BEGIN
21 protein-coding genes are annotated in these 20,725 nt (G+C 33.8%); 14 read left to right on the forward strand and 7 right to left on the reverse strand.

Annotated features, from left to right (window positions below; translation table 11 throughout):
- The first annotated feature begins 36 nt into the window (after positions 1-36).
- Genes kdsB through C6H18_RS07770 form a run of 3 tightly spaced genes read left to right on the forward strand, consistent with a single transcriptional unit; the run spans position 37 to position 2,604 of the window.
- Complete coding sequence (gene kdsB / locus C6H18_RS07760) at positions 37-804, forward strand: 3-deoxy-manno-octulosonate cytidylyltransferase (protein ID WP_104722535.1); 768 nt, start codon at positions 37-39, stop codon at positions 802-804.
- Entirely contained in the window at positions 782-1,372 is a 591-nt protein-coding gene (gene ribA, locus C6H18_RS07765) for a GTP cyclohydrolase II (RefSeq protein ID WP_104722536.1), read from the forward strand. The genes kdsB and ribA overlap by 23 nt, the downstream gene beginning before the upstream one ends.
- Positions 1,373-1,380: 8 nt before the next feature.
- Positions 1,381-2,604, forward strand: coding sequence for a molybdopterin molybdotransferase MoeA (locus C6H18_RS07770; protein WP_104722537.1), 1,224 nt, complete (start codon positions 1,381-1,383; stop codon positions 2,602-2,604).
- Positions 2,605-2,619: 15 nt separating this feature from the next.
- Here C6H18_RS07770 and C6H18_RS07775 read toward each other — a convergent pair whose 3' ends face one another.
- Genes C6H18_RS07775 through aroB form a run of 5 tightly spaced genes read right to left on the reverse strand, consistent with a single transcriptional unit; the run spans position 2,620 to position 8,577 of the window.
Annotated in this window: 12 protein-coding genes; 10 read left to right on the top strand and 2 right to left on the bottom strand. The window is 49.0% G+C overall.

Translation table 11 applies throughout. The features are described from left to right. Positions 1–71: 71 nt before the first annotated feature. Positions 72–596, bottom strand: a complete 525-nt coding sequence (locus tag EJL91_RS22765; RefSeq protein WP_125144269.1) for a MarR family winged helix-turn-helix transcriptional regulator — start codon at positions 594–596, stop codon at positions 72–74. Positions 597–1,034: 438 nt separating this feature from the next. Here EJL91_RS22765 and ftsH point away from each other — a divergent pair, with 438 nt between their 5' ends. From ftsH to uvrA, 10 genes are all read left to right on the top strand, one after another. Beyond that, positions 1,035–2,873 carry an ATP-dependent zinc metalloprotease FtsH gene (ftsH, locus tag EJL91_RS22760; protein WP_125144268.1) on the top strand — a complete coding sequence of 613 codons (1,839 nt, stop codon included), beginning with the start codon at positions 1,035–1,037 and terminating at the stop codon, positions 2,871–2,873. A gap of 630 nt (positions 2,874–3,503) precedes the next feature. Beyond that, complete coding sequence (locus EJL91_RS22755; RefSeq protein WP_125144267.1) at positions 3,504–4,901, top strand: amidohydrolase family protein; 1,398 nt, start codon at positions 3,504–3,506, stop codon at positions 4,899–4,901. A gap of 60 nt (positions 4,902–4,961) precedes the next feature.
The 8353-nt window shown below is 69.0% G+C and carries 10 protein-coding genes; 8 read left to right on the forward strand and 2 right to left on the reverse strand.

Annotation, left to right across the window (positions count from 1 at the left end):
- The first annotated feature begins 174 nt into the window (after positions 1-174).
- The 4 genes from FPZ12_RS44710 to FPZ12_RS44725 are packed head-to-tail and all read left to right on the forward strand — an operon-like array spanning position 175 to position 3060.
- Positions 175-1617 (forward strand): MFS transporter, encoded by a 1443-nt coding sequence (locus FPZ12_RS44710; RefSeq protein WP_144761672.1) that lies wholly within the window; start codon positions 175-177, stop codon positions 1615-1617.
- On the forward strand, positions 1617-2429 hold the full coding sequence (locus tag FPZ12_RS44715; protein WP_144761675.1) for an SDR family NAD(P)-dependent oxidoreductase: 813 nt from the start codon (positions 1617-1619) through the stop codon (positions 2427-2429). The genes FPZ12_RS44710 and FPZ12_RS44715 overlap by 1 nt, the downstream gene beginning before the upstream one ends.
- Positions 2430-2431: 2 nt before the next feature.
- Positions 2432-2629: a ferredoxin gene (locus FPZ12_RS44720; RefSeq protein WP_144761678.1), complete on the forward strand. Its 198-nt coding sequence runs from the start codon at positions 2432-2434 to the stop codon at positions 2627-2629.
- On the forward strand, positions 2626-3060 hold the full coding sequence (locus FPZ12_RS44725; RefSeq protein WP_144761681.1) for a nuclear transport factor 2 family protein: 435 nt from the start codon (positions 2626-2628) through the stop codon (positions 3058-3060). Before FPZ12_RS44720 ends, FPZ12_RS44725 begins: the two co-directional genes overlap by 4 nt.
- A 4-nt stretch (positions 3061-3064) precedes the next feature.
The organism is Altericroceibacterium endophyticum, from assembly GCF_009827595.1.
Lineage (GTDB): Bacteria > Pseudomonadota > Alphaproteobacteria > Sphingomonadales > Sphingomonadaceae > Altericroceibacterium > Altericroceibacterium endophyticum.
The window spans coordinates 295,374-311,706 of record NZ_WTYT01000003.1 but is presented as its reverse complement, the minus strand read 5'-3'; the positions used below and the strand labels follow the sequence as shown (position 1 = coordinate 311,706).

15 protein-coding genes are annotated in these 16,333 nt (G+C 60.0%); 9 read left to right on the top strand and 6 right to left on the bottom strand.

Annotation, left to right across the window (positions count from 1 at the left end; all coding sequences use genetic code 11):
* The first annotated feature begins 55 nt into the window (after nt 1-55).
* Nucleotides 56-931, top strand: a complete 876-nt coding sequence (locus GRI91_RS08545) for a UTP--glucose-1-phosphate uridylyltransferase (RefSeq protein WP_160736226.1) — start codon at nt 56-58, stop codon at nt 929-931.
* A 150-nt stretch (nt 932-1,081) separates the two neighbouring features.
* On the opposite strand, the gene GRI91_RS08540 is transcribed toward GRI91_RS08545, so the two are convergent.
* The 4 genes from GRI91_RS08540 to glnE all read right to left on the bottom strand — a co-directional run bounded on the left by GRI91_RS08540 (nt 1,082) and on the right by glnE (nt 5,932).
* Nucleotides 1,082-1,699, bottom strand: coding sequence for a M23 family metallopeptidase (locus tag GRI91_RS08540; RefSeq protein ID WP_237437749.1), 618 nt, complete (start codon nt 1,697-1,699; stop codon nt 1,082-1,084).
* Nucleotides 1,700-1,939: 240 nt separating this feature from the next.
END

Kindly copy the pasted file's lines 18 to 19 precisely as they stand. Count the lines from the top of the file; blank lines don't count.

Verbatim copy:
- Positions 175-1617 (forward strand): MFS transporter, encoded by a 1443-nt coding sequence (locus FPZ12_RS44710; RefSeq protein WP_144761672.1) that lies wholly within the window; start codon positions 175-177, stop codon positions 1615-1617.
- On the forward strand, positions 1617-2429 hold the full coding sequence (locus tag FPZ12_RS44715; protein WP_144761675.1) for an SDR family NAD(P)-dependent oxidoreductase: 813 nt from the start codon (positions 1617-1619) through the stop codon (positions 2427-2429). The genes FPZ12_RS44710 and FPZ12_RS44715 overlap by 1 nt, the downstream gene beginning before the upstream one ends.